Fauci emails

A lot of right-wing people I know seem so vindicated in their conspiracy theories but never explicitly state which ones.

I've read Why is the lab leak theory such a big deal? and I doubt Fauci wanted to be responsible for prematurely triggering WW3 with China.

I've always considered the possibility of the virus being leaked from a lab; there just wasn't enough evidence to confirm it. I consider it to be a matter of innocent until proven guilty.

It seems like people just hate Fauci for being a voice of reason during the previous presidency.

  • FWIW, lots of people definitely denied it being created in a lab. There's even a fairly popular question about it on the biology stack. Though, created in a lab is obviously not the same as having evolved by happenstance in a lab and then leaked
    – BThompson
    Jun 4, 2021 at 15:19
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    What is the question here? "What is so damning about Fauci Emails" (or is that a rhetorical question?) "Do people hate Fauci for being the voice of reason?" or "Why is the lab leak theory a big deal?"
    – James K
    Jun 4, 2021 at 16:22
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    @JamesK: As best I can tell, the question is about the (Right-wing) political fuming over emails that ostensibly show Fauci discussing the possibility of a lab leak. It is a peculiar phenomenon from any real-world perspective, though perhaps not an unexpected one. Jun 4, 2021 at 18:28
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    @JoeW apps.npr.org/documents/… but I haven't had time to read through all 3,000+ of them.
    – MonkeyZeus
    Jun 4, 2021 at 18:37
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    @JoeW: he's asking what Republicans found so damaging in these. Which is not a bad question given that they've asked Fauci to resign or be fired over these. Jun 4, 2021 at 22:00

1 Answer 1


What we are observing here is differences in political reasoning style.

Dr. Fauci (whatever else one might think about him) ultimately uses a scientific reasoning style. That means that he analyses the causes of events in terms of likelihood and evidence. Within this scientific worldview, Fauci has always accepted the possibility that the virus originated in some research setting: not necessarily in the Wuhan lab that is consistently cited, but in some human context through some scientific activity. However, there has been precious little evidence available that suggests this is the case, and in the absence of such evidence the likelihood that the pandemic is lab-originated is fairly small, since — as Fauci well knows — labs that deal with such viruses are typically designed with multiple levels of safeguards against accidental release. Moreover (from the scientific perspective), knowing the origin of this virus is of little use in combatting the virus. It doesn't really matter whether the virus was transmitted from bats or pigs, or escaped from a lab, or mutated naturally within humans; the scientific process of analyzing and developing countermeasures and vaccines will go on exactly the same regardless of the source. It may be useful information to prevent future pandemics, but isn't useful in combatting this pandemic.

On the other hand, many people in the political world use a narrative reasoning style. Narrative reasoning by its nature wants to assign causes to human actors; it want to build a narrative in which specific people did or did not do something, the causal result of which was the event in question. Trumpworld in particular has a large share of people committed to narrative reasoning (including Trump himself), to the extent that they are willing to imagine wild human conspiracies to explain events that would otherwise be seen as natural or ordinary. From the beginning of the pandemic, Trump was concerned with developing a narrative — any narrative — in which he and his administration were absolved of responsibility and any need for action with respect to the pandemic or its effects. Trump fixated on the Wuhan lab (after several other less successful narrative gambits) because casting the cause of the pandemic on Chinese malfeasance steered the conversation away from the narrative view that the Trump administration's incompetence or inaction led to the spread of the disease in the US.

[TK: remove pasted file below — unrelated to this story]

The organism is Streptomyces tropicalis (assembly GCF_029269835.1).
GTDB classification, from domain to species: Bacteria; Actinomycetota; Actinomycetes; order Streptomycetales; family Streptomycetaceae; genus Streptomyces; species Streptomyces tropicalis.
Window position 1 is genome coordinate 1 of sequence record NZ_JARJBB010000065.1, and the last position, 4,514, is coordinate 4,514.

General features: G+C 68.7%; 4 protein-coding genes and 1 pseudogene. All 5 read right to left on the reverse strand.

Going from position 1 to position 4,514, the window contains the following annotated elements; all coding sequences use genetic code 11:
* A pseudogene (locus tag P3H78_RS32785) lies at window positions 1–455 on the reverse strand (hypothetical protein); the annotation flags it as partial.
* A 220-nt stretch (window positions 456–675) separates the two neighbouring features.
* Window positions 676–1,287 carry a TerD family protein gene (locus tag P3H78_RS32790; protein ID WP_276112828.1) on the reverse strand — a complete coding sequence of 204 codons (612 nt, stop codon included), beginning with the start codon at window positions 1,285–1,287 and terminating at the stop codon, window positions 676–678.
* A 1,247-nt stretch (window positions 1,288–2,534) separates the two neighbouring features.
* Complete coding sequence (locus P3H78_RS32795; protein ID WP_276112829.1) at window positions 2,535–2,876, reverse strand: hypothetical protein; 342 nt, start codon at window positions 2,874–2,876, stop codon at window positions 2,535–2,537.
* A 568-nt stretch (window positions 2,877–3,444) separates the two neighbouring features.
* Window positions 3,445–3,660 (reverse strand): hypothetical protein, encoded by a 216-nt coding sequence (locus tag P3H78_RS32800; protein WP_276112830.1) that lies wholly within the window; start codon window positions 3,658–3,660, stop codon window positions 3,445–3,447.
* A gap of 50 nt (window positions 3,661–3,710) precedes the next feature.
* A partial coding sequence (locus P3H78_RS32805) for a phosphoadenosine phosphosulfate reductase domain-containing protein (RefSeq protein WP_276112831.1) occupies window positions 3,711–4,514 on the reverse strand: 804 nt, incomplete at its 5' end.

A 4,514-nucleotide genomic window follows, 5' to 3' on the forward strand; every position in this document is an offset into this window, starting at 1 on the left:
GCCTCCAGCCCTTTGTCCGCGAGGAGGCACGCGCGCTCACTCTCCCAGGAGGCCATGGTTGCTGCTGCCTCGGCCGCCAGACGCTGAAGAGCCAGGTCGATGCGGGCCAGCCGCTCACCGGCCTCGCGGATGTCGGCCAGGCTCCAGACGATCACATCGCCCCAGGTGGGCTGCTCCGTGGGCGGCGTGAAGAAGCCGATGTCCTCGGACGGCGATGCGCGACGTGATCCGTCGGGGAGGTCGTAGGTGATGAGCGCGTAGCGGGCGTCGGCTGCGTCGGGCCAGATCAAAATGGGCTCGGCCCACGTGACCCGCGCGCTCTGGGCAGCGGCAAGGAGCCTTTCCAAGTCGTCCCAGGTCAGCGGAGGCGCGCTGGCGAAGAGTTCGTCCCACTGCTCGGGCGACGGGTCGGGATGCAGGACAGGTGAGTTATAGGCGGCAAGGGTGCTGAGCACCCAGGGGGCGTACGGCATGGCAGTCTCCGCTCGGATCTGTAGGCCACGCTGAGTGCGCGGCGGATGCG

One of the unfortunate side-effects of this difference is that Fauci's scientific reasoning often worked against the narrative agenda that Trump wanted to achieve. Fauci was forced to downplay the possibility of a human origin to the pandemic merely because Trump overplayed that narrative, far beyond what was reasonable from any scientific worldview. However, because of Fauci's broad popularity — popularity which was itself a function of Fauci's insistence on scientific reasoning — Fauci was implicated as part of a separate Trumpworld narrative in which human agents were actively working to undercut Trump and his administration. Within that Trumpist worldview Fauci is an 'enemy', and as an enemy he is subject to protracted efforts to defame or undermine his character or respectability. These emails — which I haven't reviewed, but which I'm confident express a typically cautious scientific assessment of the situation — have entered into the Trumpworld narrative as confirmation that Fauci is a malefactor. Honestly, it is more or less irrelevant what the emails actually say. Those who have accepted the narrative that Fauci was working against Trump will accept the emails as proof-positive, regardless of their actual content.

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